As if we didn’t have enough to do, what with worrying about our ongoing Kickstarter for Girl Genius Volume 13 (https://www.kickstarter.com/projects/g
Most pros, when they attend a convention, pretty much just chat on panels, sign things and sit around at the hotel bar, staring pointedly at the empty glass in their hand. I envy them. But this is not the lot of those who toil for Studio Foglio. When we attend a convention, we do all those aforementioned things, to be sure, but we also run a dealer’s table. On the down side, we have to lug a lot of heavy boxes around and be on our feet for much of the weekend and be sharp enough to make correct change. On the up side, we get to meet a lot of our fans face-to-face, and at the end of the day, we have the cash to buy our own drinks (Not that we’re insulted when someone else buys– we’re proud, but not insane).
Well, this weekend we are doubling down in the most literal sense of the word, as we are running a dealer’s table at not one, but two conventions in the same town on the same weekend. (Okay, yes, Seattle and Seatac are technically not in fact the same town. But they are both conventions we can commute to, so that counts.)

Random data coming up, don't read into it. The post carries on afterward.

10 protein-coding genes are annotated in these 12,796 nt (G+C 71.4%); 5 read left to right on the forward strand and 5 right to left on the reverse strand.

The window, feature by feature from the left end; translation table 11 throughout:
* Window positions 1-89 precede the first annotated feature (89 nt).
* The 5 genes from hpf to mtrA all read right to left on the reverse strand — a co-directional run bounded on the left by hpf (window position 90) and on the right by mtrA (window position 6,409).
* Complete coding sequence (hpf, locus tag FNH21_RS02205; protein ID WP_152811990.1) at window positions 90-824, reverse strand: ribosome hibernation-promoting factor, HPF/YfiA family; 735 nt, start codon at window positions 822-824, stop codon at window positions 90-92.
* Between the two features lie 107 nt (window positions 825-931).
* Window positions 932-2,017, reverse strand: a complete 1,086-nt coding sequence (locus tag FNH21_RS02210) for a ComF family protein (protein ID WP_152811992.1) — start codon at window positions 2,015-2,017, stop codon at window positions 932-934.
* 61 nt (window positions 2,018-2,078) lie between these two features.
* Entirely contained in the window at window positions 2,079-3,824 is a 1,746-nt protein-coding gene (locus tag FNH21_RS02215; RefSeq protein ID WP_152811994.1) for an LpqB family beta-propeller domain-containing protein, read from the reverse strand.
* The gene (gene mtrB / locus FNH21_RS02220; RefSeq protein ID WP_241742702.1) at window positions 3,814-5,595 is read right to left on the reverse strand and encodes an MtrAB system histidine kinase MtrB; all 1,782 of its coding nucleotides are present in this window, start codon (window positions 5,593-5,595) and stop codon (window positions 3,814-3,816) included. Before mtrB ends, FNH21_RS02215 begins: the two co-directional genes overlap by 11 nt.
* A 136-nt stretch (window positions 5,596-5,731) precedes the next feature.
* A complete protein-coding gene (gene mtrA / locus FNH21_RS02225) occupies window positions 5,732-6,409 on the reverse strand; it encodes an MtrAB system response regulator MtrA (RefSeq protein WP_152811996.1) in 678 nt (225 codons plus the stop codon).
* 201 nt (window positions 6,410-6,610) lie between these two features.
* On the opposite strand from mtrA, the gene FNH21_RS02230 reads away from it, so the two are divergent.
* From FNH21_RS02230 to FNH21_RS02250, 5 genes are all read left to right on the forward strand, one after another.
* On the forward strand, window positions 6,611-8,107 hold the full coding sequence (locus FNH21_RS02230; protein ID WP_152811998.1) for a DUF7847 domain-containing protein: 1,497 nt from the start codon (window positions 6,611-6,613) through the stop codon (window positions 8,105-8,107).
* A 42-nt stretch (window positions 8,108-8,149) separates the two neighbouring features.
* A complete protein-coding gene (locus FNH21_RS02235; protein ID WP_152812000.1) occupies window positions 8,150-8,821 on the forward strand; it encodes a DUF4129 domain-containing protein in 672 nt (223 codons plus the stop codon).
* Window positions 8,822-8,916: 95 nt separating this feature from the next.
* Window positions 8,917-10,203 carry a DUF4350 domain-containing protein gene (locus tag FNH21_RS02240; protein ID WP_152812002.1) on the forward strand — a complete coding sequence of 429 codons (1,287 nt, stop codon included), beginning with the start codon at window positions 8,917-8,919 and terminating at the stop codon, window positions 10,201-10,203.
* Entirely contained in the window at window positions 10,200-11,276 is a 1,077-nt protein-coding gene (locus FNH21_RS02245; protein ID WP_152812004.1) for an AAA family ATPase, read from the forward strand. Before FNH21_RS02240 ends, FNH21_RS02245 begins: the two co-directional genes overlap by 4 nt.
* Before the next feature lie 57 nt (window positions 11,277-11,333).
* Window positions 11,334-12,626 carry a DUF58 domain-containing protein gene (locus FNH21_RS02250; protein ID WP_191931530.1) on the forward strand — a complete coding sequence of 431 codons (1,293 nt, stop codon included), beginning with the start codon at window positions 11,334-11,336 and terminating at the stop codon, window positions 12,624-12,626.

The first convention is our local snazzy anime con; Sakura Con (http://www.sakuracon.org/). In the last couple of years, we’ve been asked to be guests at a number of anime conventions, even though we are not anime, manga, or even from Japan. But we are also not traditional American superhero comics either, and apparently that makes all the difference. Now the Professaressa has collected enough shojo romance manga that the house has started to settle, so she will be appearing at the Seattle Convention Center, at Booth # 432. Phil plans to be there Friday afternoon.
The Professor will be working it old school at Norwescon (http://www.norwescon.org/), our local science fiction convention. Norwescon is a refreshing exception to the general trend amongst science fiction conventions these days. Due to the proliferation of genre entertainment and the acceptance of faux nerd culture, many science fiction related conventions have expanded and thrived at the expense of the core science fiction constituency. Thus in many places, general science fiction conventions that used to count their attendees in the thousands have seen their numbers dwindle down to hundreds at best. Norwescon, however, has bucked that trend. Possibly because Seattle has a very healthy book reading culture. Therefore, if you want to attend a great science fiction convention because you like the possibilities of the medium, but don’t want to sink into a specialized venue devoted to one particular movie, TV show or vampire romance series, them check out Norwescon. Kaja plans to be there on Thursday evening. Plus, in a move that dealers everywhere can appreciate, you don’t actually need a Norwescon membership to get into the Dealer’s Room. YAY!
Hope to see you there– Wherever there may be.